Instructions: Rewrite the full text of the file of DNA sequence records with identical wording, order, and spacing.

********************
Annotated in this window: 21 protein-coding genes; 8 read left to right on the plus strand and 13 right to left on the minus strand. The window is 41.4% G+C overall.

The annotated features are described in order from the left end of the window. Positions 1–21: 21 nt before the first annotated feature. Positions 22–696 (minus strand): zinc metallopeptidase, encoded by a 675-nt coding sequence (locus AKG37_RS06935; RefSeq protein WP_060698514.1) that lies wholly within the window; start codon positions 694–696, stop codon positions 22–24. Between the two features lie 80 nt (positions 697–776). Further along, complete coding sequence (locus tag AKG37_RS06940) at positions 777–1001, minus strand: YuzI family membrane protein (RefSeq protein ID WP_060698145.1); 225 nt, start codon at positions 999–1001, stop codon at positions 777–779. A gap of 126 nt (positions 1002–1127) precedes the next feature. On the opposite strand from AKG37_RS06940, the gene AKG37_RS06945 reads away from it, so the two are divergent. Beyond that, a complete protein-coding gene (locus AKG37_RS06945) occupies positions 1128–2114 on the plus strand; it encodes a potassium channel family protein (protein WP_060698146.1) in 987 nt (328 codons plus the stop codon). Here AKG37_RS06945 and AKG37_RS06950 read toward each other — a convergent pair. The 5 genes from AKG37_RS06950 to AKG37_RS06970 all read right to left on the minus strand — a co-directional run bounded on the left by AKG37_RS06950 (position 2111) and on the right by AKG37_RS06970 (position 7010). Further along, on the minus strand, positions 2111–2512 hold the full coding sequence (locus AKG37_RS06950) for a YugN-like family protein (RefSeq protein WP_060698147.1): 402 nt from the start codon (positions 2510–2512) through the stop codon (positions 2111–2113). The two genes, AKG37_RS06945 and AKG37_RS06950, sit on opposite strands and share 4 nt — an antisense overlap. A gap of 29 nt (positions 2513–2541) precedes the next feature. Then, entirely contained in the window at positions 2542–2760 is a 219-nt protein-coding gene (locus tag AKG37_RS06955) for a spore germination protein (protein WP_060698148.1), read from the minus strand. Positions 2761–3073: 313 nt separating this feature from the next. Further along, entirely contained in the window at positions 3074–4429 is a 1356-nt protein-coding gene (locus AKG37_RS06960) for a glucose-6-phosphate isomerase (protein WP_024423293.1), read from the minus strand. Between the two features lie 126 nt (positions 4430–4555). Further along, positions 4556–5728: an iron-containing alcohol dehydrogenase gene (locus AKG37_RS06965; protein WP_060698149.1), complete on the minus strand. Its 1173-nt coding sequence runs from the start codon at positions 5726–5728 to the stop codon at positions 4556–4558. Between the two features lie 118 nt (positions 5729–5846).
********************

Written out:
Annotated in this window: 21 protein-coding genes; 8 read left to right on the plus strand and 13 right to left on the minus strand. The window is 41.4% G+C overall.

The annotated features are described in order from the left end of the window. Positions 1–21: 21 nt before the first annotated feature. Positions 22–696 (minus strand): zinc metallopeptidase, encoded by a 675-nt coding sequence (locus AKG37_RS06935; RefSeq protein WP_060698514.1) that lies wholly within the window; start codon positions 694–696, stop codon positions 22–24. Between the two features lie 80 nt (positions 697–776). Further along, complete coding sequence (locus tag AKG37_RS06940) at positions 777–1001, minus strand: YuzI family membrane protein (RefSeq protein ID WP_060698145.1); 225 nt, start codon at positions 999–1001, stop codon at positions 777–779. A gap of 126 nt (positions 1002–1127) precedes the next feature. On the opposite strand from AKG37_RS06940, the gene AKG37_RS06945 reads away from it, so the two are divergent. Beyond that, a complete protein-coding gene (locus AKG37_RS06945) occupies positions 1128–2114 on the plus strand; it encodes a potassium channel family protein (protein WP_060698146.1) in 987 nt (328 codons plus the stop codon). Here AKG37_RS06945 and AKG37_RS06950 read toward each other — a convergent pair. The 5 genes from AKG37_RS06950 to AKG37_RS06970 all read right to left on the minus strand — a co-directional run bounded on the left by AKG37_RS06950 (position 2111) and on the right by AKG37_RS06970 (position 7010). Further along, on the minus strand, positions 2111–2512 hold the full coding sequence (locus AKG37_RS06950) for a YugN-like family protein (RefSeq protein WP_060698147.1): 402 nt from the start codon (positions 2510–2512) through the stop codon (positions 2111–2113). The two genes, AKG37_RS06945 and AKG37_RS06950, sit on opposite strands and share 4 nt — an antisense overlap. A gap of 29 nt (positions 2513–2541) precedes the next feature. Then, entirely contained in the window at positions 2542–2760 is a 219-nt protein-coding gene (locus tag AKG37_RS06955) for a spore germination protein (protein WP_060698148.1), read from the minus strand. Positions 2761–3073: 313 nt separating this feature from the next. Further along, entirely contained in the window at positions 3074–4429 is a 1356-nt protein-coding gene (locus AKG37_RS06960) for a glucose-6-phosphate isomerase (protein WP_024423293.1), read from the minus strand. Between the two features lie 126 nt (positions 4430–4555). Further along, positions 4556–5728: an iron-containing alcohol dehydrogenase gene (locus AKG37_RS06965; protein WP_060698149.1), complete on the minus strand. Its 1173-nt coding sequence runs from the start codon at positions 5726–5728 to the stop codon at positions 4556–4558. Between the two features lie 118 nt (positions 5729–5846).